I posted last night that I had quite literally just hung up from speaking with my friends the bison ranchers.  Seconds before, I’d heard on the late evening news, which I rarely listen to because news in general tends to make me yell at the television which upsets the dogs no end – sorry, I digress –  that Shane Creek Road (south of Columbus) was under evacuation from a wild fire.  When she answered the phone, which I sort of can’t believe she did, she said it was true; when I asked where they will go, she responded, “I have no idea.”  Not a good sign from a retired neuroscientist  and pathologist whose development of the ranch has been thought out to every last detail including FIRE, the ever-present possibility of which prompted them to dig and fill a pond for crying out loud.  She said they can see the fire’s glow coming over the ridge, and that she doesn’t know what to do about the bison.  Not to mention the horses.  The chickens.  What to do?  Open, gates?  Cross fingers?

When I checked the newspaper first thing this morning, though, it was reported that news of evacuations last night was not correct.  Pre-evacuation notices had gone out, but no actual evacuations had been required.  The bad news is that the fire grew overnight, has spread into the neighboring county, and is 0% contained.

My hope is that the light of day will give residents in the areas near the fire a chance to make some better plans than those which can usually be made in the heat of the, no pun intended, moment.  If you’ve got some spare fingers, please cross them.


About thesolitarycook

I'm a chef, a cook, a teacher, a reader, a writer, a bike-rider, a dog- and cat-woman
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7 Responses to RELIEF . . . FOR THE MOMENT

  1. It feels so inadequate but fingers are crossed!

  2. Problem with doing that is that you need someone to look after your animals at home. We were caught in fires and lost 500 homes around us (lord knows how we survived) 9 years ago… and this was the nation’s capital! I know the smell of bush fire smoke and my heart races when I step out and it hits my nostrils. It is so bad in this city now that when our volunteer fire brigades burn off undergrowth as a fire season precaution, the radio stations, TV and print media put out constant alerts letting us know what is going on otherwise we all panic. I worry for your friends and I worry deeply also for their wonderful animals you have been introducing us to. This is a scary time for you all. Our fingers are cross and our hearts are with you all. Mary is so right when she says Ït feels so inadequate but fingers are crossed!”.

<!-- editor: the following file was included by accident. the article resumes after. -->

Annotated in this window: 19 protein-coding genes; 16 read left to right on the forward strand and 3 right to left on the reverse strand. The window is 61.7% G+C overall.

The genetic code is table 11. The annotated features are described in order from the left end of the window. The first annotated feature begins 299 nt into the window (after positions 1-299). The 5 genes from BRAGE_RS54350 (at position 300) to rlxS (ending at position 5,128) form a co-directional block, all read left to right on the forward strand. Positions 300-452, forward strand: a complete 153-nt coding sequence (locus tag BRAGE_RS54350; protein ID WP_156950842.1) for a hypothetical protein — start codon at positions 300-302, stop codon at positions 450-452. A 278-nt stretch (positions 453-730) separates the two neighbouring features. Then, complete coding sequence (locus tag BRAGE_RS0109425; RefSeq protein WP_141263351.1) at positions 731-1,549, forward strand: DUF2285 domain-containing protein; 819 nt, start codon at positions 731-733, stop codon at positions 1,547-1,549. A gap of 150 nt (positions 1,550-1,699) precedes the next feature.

3. How terrible, what can anyone do in a situation like that except flee and hope for the best. I am so worried about all the animals also, what can they do for them. Horrible, and I pray for their safety both your friends and their beautiful animals.

  4. Hannah says:

    Oh Cynthia, my thoughts and prayers are with you and your friends and all who are within range of this fire. We had friends in Colorado who were packed and ready to evacuate with the fires there and I felt so helpless waiting…fingers and toes crossed for you.

    • It’s been quite a fiery summer. The daughter lives in Boulder, where a fire started one ridge over from the city. My cousin and her family were evacuated from Colorado Springs, and happily their house was standing when they returned. Thank you, Hannah; I’ll keep you posted.

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